Statistically, motorists are more likely to suffer head injuries than cyclists. Yes, this is because, for the moment, there are more motorists than cyclists but everyday motoring helmets would definitely save the lives of many thousands of motorists so why aren’t activists campaigning to reduce motorist head injuries? And it's not just drivers who would be saved, but their passengers, too – think of the children!

The helmet I’m wearing in the photograph is a helmet for everyday motoring, produced in Australia in the 1980s. The manufacturer recommended “you wear your Motoring Helmet at all times when motoring but particularly … during long trips when you may become tired … [or] within five kilometres of your home or destination.” In short, all of the time. How would you feel if some diktat from Brussels forced you to wear such a helmet while driving? Dole out the pitchforks, fire up Nigel Farage, how dare those faceless bureaucrats tell me what to do in my own car, I’m perfectly capable of evaluating my own head-injury risk.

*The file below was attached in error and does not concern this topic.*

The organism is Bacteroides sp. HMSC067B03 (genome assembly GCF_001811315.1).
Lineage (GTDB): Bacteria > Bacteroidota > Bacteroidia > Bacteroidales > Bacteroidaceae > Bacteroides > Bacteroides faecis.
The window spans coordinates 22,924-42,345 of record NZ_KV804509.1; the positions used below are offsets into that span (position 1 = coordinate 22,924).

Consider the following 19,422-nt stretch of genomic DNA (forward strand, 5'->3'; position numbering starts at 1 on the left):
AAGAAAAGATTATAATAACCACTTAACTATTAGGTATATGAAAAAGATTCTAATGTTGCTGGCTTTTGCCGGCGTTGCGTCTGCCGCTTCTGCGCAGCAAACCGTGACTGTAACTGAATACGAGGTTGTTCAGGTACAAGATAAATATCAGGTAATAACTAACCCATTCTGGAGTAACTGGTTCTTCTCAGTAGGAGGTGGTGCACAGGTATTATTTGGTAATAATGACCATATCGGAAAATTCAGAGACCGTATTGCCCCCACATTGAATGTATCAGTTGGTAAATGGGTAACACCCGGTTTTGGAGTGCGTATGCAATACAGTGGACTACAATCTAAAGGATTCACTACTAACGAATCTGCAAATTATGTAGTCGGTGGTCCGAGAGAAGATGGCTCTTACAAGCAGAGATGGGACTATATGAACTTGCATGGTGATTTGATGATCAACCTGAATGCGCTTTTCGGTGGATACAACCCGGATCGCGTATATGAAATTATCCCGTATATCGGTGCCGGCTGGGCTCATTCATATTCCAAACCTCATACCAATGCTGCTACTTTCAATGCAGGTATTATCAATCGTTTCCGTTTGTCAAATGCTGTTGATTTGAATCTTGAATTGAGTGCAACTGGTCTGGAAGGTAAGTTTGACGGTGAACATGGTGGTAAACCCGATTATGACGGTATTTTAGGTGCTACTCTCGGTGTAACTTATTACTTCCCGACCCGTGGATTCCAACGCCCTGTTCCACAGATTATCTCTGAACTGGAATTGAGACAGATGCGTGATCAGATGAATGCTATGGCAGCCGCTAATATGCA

Quite.

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Carlton Reid is the executive editor of BikeBiz.com and the author of Roads Were Not Built For Cars, a best-selling history book that shows how motoring was created by cyclists. He drives a Nissan, but not very often. He freely admits he doesn’t wear a helmet while motoring but sometimes wears one when cycling. 

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I've seen that Walker study trotted out so may times I finally went and read it. Not very scientific and AFAIK, never reproduced. It was basically one guy (with an agenda) riding and measuring himself. So an interesting bit of research and a good conversation starter, but not science as we know it. And what's with the headline? Did the editor not read the story or was it just to be provocative?

'Force Cyclists to Wear Helmets' Is this the same 'force' that requires drivers travel at 20 and 30 mph in built up areas? Of course, they all observe that don't they....yes; in the same way no-one drinks and drives! Get your own house in order first.................

I am a car driver and a cycle user i have all safety kit for riding a bike but i still get cut up by idiots who think they can push me off the road. A week ago some idiot decided to push me on to a pavement the good thing was mr plod was following so off to court goes the idiot who did that to me. I agree every one should wear the correct kit but a bit of common curtsey still goes a long way